Accomodative Problems (Focusing)

It is not enough to have 20/20 vision and be able to see the board or a book clearly.  Vision is a dynamic function and in order to see properly we have to change the focus of our eyes every time we look from one object to another.  Most people are not even aware that they have to focus their eyes.  This is because in most people the focusing system of the eye operates so well that objects always appear in focus.

However, in reality, a focusing adjustment is made every time we look from one place to another.  This adjustment is made with the help of a muscle in the eye called the ciliary muscle or “focusing” muscle.  For instance, when a child looks from the board to his desk, he must constrict or contract this muscle, which changes the shape of the lens in the eye and allows the child to see the print in his book clearly.  When the child wants to look back to the board he must now relax the focusing muscle to permit clear vision at a distance.

A focusing problem occurs when the child is unable to quickly and accurately constrict or relax the focusing muscle, or if the child is unable to maintain this muscle contraction for adequate periods of time.

Four types of focusing problems can occur in children and young adults.  A common problem occurs when an individual loses the ability to contract the focusing muscle for adequate periods of time.  This is called a focusing or accommodative insufficiency.

A second problem occurs when the focusing muscle actually goes into a muscle spasm.  This is referred to as a focusing or accommodative spasm.

A third problem occurs when the focusing muscle over contracts when looking up close.  It is known as an accommodative excess.

A final type of focusing disorder occurs when the child has difficulty with both contraction and relaxation of the muscle.  This is referred to as focusing or accommodative infacility.

Common Symptoms

People that have tracking problems may complain of the following:

  • Eyestrain after reading for a short period of time
  • Headaches after reading for a short period of time
  • Inability to concentrate when reading
  • Short attention span
  • Rubbing or closing an eye
  • Words moving or swimming on the page
  • Good decoding skills, but poor comprehension
  • Blurry vision after reading or doing near work

Currently there are two preferred methods used to treat focusing problems.  Sometimes eyeglasses alone can be prescribed to provide relief from the complaints associated with focusing problems.  These glasses are usually prescribed for reading and are removed for seeing the board.  For a very young child who would have trouble removing and putting on glasses many times each day, bifocals can be prescribed. A bifocal allows the child to wear the glasses at all times while in school.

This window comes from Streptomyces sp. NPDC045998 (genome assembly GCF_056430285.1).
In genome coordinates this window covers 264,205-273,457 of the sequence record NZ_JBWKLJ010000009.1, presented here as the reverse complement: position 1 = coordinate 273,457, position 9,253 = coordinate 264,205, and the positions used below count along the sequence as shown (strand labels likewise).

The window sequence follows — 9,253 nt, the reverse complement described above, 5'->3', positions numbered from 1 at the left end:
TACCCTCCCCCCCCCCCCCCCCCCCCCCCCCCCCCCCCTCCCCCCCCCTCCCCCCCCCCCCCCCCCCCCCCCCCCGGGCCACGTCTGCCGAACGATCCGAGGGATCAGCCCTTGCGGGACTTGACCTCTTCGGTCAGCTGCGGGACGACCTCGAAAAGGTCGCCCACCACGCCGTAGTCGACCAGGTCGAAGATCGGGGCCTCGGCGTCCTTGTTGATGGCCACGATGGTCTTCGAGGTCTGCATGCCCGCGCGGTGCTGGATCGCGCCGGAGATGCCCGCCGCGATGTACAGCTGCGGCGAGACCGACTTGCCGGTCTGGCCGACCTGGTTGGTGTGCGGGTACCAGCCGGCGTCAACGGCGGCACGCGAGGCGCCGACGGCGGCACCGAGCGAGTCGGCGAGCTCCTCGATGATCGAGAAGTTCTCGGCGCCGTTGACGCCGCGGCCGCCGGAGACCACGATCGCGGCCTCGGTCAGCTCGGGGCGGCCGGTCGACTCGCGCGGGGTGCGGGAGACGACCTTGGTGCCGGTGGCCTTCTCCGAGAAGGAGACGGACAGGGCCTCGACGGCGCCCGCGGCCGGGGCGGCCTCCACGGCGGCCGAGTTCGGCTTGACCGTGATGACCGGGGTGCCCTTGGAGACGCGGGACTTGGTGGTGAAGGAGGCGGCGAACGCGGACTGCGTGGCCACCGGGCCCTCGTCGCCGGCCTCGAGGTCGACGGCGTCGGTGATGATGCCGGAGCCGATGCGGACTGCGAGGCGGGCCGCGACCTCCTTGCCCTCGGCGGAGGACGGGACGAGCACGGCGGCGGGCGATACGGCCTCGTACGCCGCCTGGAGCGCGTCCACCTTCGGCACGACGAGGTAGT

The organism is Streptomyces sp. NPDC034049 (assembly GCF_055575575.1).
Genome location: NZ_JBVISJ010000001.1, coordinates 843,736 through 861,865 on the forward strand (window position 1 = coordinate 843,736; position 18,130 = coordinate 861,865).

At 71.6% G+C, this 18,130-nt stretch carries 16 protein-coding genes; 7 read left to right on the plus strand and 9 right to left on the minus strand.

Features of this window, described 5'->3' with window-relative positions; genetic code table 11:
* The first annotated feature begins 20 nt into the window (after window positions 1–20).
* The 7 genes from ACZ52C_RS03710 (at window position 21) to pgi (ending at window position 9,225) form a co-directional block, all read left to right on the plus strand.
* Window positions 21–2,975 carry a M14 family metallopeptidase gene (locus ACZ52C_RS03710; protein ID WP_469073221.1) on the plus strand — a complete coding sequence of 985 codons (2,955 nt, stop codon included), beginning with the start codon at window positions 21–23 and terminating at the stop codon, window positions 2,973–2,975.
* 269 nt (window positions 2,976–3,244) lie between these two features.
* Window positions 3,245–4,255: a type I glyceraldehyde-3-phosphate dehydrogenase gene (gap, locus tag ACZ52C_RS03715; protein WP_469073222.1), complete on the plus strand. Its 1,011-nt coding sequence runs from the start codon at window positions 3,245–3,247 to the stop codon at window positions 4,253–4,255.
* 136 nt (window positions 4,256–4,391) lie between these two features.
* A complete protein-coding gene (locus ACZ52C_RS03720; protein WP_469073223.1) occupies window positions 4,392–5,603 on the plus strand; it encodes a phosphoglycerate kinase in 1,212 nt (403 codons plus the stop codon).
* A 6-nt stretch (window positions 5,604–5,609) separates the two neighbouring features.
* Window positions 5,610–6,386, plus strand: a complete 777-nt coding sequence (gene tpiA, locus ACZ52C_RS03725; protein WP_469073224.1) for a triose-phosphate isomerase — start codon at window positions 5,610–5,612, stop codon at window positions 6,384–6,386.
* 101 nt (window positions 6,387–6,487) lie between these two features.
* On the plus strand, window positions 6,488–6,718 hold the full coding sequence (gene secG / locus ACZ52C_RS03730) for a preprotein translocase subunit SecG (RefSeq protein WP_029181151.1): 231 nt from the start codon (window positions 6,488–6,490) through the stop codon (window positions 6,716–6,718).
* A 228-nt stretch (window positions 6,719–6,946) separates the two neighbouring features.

Often eyeglasses alone are not sufficient to completely solve focusing problems.  Even when glasses provide some relief, persisting focusing problems will require a treatment known as VISION THERAPY.

Vision therapy is a treatment approach that involves weekly office visits.  During these visits, the patient is given carefully selected and sequenced activities.  This treatment restores normal strength, flexibility and function to the focusing system and usually leads to complete relief of all symptoms.  The success of vision therapy has been well documented in scientific literature.

Exam / Visit Expectations

Comprehensive Eye Exam

A comprehensive evaluation of a patient’s level of vision, need for possible glasses correction, and a thorough evaluation of ocular health.  Additional testing of eye alignment, depth perception, and color vision are performed.

Visual Motor Skills
A comprehensive evaluation of the patient’s visual motor system’s ability to track and change visual fixation, maintain and accurately change focus, and to maintain the efficient use of two eyes functioning together.

Patient Resources or at home actions

College of Optometrists in Vision Development

Other Extension Program Foundation

Parents Active for Vision Education

Symptom surveys CISS